Ly Chong, chief operating officer at Hybrionic Pte Ltd, a Singaporean hybrid microcircuit producer which employs nearly 300 people, says his business has been “drastically” impacted by the US-China trade war.
The company builds electronic circuits and modules used in automobiles, healthcare devices such as hearing aids and telecommunication electronics. Ninety-five percent of the firm’s products are exported to the US market but its supply chain is linked to China.
“Because of the trade war and our end-customers, we were asked to hold back our shipments of an automotive product that represented 40% of our total sales,” Chong told Asia Times in an interview.
That product, Chong said, has traditionally been sent by his firm to China for assembly into a module which is then shipped to Mexico and the US. Sales volumes of the device have recently drop by some 60% because of US tariffs, he said.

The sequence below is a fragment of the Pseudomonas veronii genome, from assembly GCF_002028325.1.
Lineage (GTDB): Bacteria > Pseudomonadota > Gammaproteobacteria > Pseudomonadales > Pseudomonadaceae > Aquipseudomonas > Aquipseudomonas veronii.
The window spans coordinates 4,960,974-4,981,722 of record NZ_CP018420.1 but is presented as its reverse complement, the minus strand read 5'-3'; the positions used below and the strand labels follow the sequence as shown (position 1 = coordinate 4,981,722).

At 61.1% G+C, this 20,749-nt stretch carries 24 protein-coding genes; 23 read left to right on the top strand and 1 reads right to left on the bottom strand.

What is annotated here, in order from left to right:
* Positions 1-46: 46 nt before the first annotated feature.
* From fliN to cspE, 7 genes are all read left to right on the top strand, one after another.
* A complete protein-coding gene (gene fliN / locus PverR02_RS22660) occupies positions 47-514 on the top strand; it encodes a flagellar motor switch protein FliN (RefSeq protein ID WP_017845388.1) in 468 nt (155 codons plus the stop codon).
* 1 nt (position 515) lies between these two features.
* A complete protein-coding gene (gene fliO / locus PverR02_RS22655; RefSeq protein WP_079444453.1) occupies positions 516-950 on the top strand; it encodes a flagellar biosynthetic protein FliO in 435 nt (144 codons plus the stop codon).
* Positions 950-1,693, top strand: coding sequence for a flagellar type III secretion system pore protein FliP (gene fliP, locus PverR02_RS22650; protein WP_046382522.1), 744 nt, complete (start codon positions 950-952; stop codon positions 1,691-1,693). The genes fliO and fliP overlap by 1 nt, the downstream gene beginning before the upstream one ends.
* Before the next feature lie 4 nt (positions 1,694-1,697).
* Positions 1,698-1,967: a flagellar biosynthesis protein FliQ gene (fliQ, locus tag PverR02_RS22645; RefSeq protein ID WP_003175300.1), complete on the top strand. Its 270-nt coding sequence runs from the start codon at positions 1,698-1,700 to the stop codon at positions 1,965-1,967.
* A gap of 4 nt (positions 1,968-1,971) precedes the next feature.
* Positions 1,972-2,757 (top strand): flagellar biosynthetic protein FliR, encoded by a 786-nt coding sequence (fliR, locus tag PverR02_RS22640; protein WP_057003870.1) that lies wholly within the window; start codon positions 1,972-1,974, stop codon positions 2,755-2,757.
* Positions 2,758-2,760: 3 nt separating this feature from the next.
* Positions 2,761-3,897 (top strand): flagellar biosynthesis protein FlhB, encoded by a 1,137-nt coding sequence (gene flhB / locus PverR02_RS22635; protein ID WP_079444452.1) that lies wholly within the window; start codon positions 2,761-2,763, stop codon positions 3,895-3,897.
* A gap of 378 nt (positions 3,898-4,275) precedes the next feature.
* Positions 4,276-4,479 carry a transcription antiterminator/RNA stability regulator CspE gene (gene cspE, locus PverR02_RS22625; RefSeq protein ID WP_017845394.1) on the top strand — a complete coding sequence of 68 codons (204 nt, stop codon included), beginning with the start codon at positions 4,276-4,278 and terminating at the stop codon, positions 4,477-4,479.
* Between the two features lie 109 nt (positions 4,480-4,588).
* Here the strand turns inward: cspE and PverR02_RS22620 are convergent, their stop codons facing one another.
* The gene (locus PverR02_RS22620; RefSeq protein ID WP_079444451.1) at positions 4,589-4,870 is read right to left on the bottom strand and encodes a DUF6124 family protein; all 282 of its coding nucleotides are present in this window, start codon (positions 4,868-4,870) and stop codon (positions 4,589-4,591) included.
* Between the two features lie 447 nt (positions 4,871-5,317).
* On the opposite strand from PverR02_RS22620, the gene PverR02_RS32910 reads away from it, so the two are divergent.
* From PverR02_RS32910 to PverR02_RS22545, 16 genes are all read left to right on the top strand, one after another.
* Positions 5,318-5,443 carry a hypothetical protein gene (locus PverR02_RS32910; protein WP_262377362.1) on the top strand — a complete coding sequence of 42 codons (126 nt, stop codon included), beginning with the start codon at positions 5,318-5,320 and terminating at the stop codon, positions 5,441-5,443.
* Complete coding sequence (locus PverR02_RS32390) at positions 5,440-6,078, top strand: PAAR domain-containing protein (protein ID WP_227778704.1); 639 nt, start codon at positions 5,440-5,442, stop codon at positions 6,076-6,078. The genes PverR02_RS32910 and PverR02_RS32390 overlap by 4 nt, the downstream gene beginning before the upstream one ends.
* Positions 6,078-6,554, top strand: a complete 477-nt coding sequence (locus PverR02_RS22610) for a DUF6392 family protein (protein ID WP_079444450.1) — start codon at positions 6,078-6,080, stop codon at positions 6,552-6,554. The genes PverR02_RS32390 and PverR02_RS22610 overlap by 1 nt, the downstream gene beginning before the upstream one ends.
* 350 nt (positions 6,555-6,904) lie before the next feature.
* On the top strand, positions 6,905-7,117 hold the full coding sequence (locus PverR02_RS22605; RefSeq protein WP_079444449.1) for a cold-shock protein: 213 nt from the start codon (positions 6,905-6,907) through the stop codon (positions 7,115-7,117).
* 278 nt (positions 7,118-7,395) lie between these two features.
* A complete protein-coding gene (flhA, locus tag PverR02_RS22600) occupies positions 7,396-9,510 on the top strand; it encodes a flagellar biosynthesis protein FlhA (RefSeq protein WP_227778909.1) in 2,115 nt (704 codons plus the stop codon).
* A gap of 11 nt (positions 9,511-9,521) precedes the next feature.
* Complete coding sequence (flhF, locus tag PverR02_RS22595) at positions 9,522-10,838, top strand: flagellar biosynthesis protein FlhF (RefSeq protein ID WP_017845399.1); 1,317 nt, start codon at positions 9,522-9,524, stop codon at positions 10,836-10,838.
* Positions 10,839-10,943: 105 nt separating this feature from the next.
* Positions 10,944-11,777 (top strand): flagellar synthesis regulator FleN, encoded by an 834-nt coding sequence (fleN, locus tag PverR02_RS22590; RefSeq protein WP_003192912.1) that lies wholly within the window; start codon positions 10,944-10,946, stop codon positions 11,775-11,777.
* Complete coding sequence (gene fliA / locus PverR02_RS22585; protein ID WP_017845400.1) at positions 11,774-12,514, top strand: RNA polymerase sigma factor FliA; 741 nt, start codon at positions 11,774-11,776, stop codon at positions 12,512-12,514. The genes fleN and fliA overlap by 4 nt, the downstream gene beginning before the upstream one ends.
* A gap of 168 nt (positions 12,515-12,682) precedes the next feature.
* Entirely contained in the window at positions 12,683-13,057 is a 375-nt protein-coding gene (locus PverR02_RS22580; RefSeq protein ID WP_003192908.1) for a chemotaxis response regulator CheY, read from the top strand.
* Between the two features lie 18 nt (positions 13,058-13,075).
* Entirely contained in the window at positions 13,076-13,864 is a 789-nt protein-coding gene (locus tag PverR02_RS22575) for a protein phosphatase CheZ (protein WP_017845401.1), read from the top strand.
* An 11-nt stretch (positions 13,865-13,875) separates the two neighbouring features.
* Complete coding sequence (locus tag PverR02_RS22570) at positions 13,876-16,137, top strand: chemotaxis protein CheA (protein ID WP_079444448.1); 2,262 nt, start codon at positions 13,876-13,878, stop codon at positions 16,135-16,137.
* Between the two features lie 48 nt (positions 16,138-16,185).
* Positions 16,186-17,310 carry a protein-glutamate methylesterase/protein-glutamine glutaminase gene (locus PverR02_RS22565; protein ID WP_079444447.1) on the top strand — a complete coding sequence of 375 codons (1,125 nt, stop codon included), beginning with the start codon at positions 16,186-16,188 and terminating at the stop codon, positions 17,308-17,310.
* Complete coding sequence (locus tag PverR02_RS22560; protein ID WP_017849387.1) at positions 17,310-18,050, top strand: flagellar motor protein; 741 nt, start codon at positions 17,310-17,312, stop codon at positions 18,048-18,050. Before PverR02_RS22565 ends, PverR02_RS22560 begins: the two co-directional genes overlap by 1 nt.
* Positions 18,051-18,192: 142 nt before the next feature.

“We are hoping things will not get worse. But even thinking about going back to last year’s volume, there’s no way from what we see because of this trade war issue,” he lamented. “Everybody kind of tightened their belt, the whole industry is shrinking.”
Singapore’s trade-reliant economy is expected to grow at its slowest pace in a decade this year as the city-state’s two biggest trading partners, the United States and China, raise the stakes with a new round of tit-for-tat tariff increases.
The island nation, widely seen as a bellwether for the global economy due to its high exposure to international trade, is caught in the crossfire of a superpower trade war that analysts predict could tilt its economy into recession later this year.
Nowhere is that pinch being felt more acutely than the export-geared electronics sector, which accounts for over a quarter of Singapore’s manufacturing gross domestic product (GDP) and provides components and other parts to supply chains worldwide.
Trade data from Enterprise Singapore, a government agency, showed non-oil exports continuing to fall by double digits for the fifth straight month in July. After a 15.9% drop in May, exports plunged a further 17.4% year on year in June – the largest contraction since early 2013 – followed by an 11.2% decline last month.